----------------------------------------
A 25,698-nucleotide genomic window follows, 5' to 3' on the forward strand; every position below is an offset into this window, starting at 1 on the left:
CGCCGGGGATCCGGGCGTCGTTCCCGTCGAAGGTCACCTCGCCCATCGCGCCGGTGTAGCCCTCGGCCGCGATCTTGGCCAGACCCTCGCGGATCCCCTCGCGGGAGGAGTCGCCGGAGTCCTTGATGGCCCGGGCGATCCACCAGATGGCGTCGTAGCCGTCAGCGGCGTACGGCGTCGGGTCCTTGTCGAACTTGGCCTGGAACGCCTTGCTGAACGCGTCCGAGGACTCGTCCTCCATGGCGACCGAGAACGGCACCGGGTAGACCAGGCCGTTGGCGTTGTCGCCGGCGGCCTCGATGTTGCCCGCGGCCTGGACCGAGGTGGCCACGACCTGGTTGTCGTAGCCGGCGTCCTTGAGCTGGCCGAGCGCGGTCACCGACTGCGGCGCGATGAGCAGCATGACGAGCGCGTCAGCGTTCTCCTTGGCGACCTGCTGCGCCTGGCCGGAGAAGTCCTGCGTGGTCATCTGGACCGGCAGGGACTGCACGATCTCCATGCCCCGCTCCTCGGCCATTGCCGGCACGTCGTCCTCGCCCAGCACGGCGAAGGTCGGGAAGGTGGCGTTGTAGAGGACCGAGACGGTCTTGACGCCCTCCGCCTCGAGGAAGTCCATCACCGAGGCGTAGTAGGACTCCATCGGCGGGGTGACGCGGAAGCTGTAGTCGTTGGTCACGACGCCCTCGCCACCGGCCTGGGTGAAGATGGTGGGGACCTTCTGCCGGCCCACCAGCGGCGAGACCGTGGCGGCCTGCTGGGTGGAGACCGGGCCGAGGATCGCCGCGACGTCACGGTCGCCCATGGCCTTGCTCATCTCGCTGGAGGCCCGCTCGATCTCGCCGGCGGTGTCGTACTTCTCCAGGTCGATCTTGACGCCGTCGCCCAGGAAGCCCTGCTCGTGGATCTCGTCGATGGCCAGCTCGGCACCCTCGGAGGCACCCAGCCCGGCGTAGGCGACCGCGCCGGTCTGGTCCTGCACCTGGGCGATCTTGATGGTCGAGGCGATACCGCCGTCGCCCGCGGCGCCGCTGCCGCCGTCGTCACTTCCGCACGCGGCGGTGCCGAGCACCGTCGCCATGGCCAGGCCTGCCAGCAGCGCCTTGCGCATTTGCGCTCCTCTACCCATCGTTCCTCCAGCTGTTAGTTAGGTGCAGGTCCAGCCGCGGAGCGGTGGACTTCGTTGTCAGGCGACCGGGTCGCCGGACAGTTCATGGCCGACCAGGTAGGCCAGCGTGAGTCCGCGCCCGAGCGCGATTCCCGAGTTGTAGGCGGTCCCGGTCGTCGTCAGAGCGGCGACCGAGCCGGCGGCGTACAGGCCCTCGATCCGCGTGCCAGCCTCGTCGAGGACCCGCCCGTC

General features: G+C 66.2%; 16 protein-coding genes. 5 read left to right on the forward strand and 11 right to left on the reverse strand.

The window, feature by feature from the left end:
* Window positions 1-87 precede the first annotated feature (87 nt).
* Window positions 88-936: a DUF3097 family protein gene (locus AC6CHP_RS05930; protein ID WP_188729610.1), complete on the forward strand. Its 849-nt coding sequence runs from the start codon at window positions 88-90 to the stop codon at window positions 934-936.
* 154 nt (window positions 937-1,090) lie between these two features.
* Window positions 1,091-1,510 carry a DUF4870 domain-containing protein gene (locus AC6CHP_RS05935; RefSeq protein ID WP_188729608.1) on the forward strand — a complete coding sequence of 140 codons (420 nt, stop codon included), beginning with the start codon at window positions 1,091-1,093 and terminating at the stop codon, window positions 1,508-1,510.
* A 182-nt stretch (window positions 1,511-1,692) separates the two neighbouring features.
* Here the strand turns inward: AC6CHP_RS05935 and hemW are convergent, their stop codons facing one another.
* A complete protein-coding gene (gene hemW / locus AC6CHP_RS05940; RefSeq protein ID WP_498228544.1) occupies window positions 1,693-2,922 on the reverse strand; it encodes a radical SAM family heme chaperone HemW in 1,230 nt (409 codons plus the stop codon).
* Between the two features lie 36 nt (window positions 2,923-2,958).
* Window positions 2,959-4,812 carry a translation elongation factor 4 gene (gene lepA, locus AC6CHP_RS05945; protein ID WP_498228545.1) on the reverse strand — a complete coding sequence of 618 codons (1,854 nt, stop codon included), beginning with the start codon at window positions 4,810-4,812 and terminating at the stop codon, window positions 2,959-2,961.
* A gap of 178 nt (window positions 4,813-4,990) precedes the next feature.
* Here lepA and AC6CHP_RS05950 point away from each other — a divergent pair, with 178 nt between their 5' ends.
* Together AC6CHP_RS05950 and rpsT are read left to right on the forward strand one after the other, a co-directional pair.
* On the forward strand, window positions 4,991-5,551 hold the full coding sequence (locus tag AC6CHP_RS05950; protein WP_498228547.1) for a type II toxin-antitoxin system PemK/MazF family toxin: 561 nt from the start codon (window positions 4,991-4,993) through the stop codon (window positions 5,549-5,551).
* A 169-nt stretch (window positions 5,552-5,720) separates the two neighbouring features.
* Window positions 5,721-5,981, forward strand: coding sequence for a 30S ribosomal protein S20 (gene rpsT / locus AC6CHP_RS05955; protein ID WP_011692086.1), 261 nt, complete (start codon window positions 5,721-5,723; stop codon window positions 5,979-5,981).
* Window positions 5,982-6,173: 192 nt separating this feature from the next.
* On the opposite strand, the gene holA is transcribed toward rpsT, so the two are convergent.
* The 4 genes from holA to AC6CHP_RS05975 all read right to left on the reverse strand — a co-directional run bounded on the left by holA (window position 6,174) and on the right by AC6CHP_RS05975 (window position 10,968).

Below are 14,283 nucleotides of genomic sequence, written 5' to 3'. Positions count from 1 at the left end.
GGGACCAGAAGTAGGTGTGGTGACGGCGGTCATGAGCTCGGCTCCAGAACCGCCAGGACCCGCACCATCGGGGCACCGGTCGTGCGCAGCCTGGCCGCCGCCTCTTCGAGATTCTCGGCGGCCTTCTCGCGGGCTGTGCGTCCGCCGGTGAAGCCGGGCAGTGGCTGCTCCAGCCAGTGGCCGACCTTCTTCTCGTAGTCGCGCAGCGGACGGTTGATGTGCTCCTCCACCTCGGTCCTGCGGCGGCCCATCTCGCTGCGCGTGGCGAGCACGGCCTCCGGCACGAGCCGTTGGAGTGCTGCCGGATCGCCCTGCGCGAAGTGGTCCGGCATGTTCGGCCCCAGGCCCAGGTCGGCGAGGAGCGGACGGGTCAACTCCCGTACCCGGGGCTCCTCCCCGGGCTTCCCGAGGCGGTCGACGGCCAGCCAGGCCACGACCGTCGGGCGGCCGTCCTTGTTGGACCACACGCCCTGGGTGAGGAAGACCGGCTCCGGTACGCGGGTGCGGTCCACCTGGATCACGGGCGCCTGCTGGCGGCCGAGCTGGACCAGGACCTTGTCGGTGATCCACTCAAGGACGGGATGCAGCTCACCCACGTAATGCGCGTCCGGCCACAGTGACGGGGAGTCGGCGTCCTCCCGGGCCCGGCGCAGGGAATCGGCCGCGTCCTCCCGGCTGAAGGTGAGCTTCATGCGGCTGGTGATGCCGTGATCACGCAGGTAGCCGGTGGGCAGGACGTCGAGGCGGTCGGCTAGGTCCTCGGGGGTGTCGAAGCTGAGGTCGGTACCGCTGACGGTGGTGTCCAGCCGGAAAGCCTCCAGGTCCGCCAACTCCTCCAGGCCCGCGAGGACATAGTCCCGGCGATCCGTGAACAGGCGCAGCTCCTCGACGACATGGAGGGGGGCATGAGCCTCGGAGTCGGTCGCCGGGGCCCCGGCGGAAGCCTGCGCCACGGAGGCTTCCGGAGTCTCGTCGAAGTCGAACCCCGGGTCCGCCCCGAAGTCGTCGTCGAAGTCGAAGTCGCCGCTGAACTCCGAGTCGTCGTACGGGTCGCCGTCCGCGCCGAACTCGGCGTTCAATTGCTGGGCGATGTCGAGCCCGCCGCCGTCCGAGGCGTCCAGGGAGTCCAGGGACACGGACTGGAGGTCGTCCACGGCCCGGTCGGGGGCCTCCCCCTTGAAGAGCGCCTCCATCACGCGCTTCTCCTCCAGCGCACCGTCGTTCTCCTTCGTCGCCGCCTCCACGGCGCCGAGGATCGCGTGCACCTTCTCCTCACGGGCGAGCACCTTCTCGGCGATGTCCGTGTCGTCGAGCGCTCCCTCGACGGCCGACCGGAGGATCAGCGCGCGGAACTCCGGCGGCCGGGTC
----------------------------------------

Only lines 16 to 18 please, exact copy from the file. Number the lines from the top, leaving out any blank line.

* Together AC6CHP_RS05950 and rpsT are read left to right on the forward strand one after the other, a co-directional pair.
* On the forward strand, window positions 4,991-5,551 hold the full coding sequence (locus tag AC6CHP_RS05950; protein WP_498228547.1) for a type II toxin-antitoxin system PemK/MazF family toxin: 561 nt from the start codon (window positions 4,991-4,993) through the stop codon (window positions 5,549-5,551).
* A 169-nt stretch (window positions 5,552-5,720) separates the two neighbouring features.